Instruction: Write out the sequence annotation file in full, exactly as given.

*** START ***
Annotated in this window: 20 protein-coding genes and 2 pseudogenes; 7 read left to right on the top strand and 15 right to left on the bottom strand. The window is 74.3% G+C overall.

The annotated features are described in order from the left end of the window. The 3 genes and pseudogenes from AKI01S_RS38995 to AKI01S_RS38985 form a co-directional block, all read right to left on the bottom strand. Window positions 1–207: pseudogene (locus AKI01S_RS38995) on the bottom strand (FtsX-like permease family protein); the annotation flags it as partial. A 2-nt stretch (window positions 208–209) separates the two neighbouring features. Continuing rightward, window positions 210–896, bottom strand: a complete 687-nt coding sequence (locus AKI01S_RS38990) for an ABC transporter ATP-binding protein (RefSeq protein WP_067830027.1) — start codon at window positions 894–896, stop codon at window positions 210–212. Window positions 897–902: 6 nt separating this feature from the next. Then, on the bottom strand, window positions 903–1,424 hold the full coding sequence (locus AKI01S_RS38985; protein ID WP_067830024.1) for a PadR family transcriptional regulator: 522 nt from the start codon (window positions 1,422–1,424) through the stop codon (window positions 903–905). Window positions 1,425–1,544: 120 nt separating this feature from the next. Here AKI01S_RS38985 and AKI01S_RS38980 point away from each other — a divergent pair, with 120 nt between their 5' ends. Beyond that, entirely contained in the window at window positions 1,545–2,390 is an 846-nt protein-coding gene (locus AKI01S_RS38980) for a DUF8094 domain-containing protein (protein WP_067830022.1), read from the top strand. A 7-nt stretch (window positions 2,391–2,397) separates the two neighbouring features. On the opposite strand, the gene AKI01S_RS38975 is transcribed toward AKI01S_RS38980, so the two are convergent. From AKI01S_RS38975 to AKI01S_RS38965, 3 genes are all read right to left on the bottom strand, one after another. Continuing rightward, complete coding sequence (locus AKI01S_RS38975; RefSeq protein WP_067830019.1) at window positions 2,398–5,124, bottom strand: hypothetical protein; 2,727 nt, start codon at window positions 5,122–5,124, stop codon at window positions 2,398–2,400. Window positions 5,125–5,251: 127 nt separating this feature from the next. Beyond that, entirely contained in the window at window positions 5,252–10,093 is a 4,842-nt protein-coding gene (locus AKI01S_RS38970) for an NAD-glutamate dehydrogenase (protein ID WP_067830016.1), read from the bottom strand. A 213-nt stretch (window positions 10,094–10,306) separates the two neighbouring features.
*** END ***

Annotated in this window: 20 protein-coding genes and 2 pseudogenes; 7 read left to right on the top strand and 15 right to left on the bottom strand. The window is 74.3% G+C overall.

The annotated features are described in order from the left end of the window. The 3 genes and pseudogenes from AKI01S_RS38995 to AKI01S_RS38985 form a co-directional block, all read right to left on the bottom strand. Window positions 1–207: pseudogene (locus AKI01S_RS38995) on the bottom strand (FtsX-like permease family protein); the annotation flags it as partial. A 2-nt stretch (window positions 208–209) separates the two neighbouring features. Continuing rightward, window positions 210–896, bottom strand: a complete 687-nt coding sequence (locus AKI01S_RS38990) for an ABC transporter ATP-binding protein (RefSeq protein WP_067830027.1) — start codon at window positions 894–896, stop codon at window positions 210–212. Window positions 897–902: 6 nt separating this feature from the next. Then, on the bottom strand, window positions 903–1,424 hold the full coding sequence (locus AKI01S_RS38985; protein ID WP_067830024.1) for a PadR family transcriptional regulator: 522 nt from the start codon (window positions 1,422–1,424) through the stop codon (window positions 903–905). Window positions 1,425–1,544: 120 nt separating this feature from the next. Here AKI01S_RS38985 and AKI01S_RS38980 point away from each other — a divergent pair, with 120 nt between their 5' ends. Beyond that, entirely contained in the window at window positions 1,545–2,390 is an 846-nt protein-coding gene (locus AKI01S_RS38980) for a DUF8094 domain-containing protein (protein WP_067830022.1), read from the top strand. A 7-nt stretch (window positions 2,391–2,397) separates the two neighbouring features. On the opposite strand, the gene AKI01S_RS38975 is transcribed toward AKI01S_RS38980, so the two are convergent. From AKI01S_RS38975 to AKI01S_RS38965, 3 genes are all read right to left on the bottom strand, one after another. Continuing rightward, complete coding sequence (locus AKI01S_RS38975; RefSeq protein WP_067830019.1) at window positions 2,398–5,124, bottom strand: hypothetical protein; 2,727 nt, start codon at window positions 5,122–5,124, stop codon at window positions 2,398–2,400. Window positions 5,125–5,251: 127 nt separating this feature from the next. Beyond that, entirely contained in the window at window positions 5,252–10,093 is a 4,842-nt protein-coding gene (locus AKI01S_RS38970) for an NAD-glutamate dehydrogenase (protein ID WP_067830016.1), read from the bottom strand. A 213-nt stretch (window positions 10,094–10,306) separates the two neighbouring features.